So, deciding that this pretending thing is worth pursuing, I went for a slightly more “arty” shot:

It’s not going to be hanging on any gallery walls, but it shouts at me nevertheless. It’s deafening. If fact, there are so many messages in this image that I could run on about it until you beg me to stop. It is the Vogon Poetry of pictures. I’ll let you puzzle it out for yourself.

In the meantime, I’m going to practice pretending. Maybe if I pretend enough, it might begin to feel real.

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Guest Shots – Trevor Hattersley and Ron Barrons

Posted in Guest Shots on October 21st, 2009 by MadDog
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I very much enjoy featuring images sent to me by my friends on Madang – Ples Bilong Mi.  Unfortunately, few friends send me samples of their work. I’m pestering a few of them to do so, but shyness seems to interfere. If you are a regular reader of this journal and you have images that you think will be appreciated by our audience, then please feel free to email them to me. Work them over until you are happy with them and send 1600 pixel (longest dimension) JPG images that are between 200 and 300 Kilobytes. Include some text describing the images and I will include that also. I’ve featured Trevor Hattersley’s images before here and here. Heidi Majano has also had a guest appearance.

Don’t be shy. Have a try.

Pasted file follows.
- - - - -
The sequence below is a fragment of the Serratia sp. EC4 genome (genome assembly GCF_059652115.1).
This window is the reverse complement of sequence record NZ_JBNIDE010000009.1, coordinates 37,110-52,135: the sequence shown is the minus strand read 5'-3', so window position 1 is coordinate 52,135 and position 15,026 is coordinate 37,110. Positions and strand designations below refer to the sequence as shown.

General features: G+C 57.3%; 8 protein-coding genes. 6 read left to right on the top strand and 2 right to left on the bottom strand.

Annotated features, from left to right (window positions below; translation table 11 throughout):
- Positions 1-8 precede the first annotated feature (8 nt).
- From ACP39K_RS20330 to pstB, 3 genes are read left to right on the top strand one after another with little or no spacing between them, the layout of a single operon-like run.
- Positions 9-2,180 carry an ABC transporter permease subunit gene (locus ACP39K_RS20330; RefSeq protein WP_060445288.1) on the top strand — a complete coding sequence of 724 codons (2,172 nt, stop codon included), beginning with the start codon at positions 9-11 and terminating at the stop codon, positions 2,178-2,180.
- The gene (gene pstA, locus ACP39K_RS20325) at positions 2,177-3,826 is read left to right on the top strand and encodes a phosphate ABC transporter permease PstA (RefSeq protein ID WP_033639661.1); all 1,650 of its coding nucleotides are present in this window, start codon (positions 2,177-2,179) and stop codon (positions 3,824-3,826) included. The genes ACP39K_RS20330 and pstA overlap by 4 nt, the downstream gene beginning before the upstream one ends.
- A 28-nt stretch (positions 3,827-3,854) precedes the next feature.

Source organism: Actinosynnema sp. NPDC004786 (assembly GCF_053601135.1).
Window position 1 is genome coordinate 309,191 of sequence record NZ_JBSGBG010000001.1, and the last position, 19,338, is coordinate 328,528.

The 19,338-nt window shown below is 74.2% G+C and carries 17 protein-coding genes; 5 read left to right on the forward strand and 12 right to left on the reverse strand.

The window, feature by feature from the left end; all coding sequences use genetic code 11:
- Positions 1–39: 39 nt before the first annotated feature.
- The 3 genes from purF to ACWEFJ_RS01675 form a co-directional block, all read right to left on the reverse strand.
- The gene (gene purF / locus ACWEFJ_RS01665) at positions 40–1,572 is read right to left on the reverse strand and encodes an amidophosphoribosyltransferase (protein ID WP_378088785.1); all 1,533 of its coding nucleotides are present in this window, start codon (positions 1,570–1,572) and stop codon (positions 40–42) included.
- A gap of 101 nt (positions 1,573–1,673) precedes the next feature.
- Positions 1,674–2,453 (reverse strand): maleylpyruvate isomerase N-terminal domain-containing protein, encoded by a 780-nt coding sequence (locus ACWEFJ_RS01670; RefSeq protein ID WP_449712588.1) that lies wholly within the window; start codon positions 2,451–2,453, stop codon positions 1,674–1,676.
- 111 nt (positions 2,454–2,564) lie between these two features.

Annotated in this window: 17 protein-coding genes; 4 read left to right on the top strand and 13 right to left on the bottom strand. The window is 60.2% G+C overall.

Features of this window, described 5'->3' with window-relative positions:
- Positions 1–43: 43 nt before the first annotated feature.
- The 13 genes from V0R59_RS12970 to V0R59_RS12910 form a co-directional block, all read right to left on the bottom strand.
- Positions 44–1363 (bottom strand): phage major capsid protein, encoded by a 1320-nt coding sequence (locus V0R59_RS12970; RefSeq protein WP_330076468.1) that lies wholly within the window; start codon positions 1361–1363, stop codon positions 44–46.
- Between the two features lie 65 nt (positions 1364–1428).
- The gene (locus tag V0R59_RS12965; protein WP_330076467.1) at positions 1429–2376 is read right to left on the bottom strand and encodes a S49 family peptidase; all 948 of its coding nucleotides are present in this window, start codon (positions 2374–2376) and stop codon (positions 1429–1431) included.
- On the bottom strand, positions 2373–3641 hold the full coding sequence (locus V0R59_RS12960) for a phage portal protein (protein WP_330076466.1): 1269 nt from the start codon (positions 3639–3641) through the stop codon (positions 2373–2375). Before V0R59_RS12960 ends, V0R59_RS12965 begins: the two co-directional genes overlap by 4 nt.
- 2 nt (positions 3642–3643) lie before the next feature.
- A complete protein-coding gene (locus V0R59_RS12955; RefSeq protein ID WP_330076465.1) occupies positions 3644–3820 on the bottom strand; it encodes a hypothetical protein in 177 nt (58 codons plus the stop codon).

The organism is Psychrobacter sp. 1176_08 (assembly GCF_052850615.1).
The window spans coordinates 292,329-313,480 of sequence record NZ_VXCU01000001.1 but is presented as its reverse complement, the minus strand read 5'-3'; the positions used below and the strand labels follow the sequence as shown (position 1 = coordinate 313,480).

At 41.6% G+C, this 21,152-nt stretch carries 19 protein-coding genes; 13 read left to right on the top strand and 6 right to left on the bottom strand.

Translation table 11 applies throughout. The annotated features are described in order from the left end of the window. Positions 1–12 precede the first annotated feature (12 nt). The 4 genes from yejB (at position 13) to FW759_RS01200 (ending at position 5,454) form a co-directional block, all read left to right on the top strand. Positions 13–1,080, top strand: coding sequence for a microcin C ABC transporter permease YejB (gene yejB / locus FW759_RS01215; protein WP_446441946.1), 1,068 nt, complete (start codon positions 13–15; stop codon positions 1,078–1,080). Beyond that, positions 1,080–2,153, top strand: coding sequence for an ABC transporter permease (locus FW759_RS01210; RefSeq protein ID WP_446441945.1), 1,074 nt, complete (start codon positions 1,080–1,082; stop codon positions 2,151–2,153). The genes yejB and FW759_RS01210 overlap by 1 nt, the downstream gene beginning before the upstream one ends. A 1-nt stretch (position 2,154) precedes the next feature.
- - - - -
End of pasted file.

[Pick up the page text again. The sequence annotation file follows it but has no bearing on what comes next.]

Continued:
We’ll start with a couple of shots from Trevor Hattersley. He’s been a keen amateur as long as I’ve known him, probably about twenty years. He recently purchased from me a spare (ordered two by mistake from Amazon) Olympus SP-590UZ superzoom camera and has been diligently learning to use it feature-by-feature. Up at Blueblood a couple of weeks ago he was playing with macro shots and came up with two very nice fungi:Bracket Fungi by Trevor HattersleyThis one of Bracket Fungi has very accurate colours, perfect focus and nice composition. A shot that anyone should be proud to display.

Here’s another fungi shot by Trevor:Mushroom-form fungi by Trevor HattersleyAgain, we have interesting and accurate colours, good composition, fine focus (click to enlarge) and a generally interesting and aesthetic image. Well done, mate! I was happy to see that Trevor resisted the urge to use flash on these shots. They are very natural looking – just the way that your eyes see them.